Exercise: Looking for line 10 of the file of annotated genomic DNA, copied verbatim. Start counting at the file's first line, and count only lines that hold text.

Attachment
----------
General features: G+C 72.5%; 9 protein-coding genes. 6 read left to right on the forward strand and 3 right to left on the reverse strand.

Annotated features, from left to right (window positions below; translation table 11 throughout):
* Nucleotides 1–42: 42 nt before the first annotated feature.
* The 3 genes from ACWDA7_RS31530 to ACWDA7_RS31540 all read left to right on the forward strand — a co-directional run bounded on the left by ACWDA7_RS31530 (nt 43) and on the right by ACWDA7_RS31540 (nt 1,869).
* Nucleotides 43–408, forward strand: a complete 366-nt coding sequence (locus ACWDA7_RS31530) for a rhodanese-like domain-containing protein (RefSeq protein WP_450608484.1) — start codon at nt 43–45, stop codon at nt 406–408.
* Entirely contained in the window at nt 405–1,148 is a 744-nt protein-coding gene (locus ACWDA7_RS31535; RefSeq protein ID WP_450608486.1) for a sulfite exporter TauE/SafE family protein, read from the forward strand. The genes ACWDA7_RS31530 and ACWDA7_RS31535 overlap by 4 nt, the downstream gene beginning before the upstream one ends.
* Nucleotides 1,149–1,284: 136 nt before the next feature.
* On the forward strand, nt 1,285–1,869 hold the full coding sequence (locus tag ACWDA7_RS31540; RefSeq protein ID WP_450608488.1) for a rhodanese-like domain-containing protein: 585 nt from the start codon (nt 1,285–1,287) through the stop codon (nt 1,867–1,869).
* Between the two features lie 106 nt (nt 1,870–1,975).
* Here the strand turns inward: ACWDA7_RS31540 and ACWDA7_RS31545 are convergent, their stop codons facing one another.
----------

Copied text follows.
* Here the strand turns inward: ACWDA7_RS31540 and ACWDA7_RS31545 are convergent, their stop codons facing one another.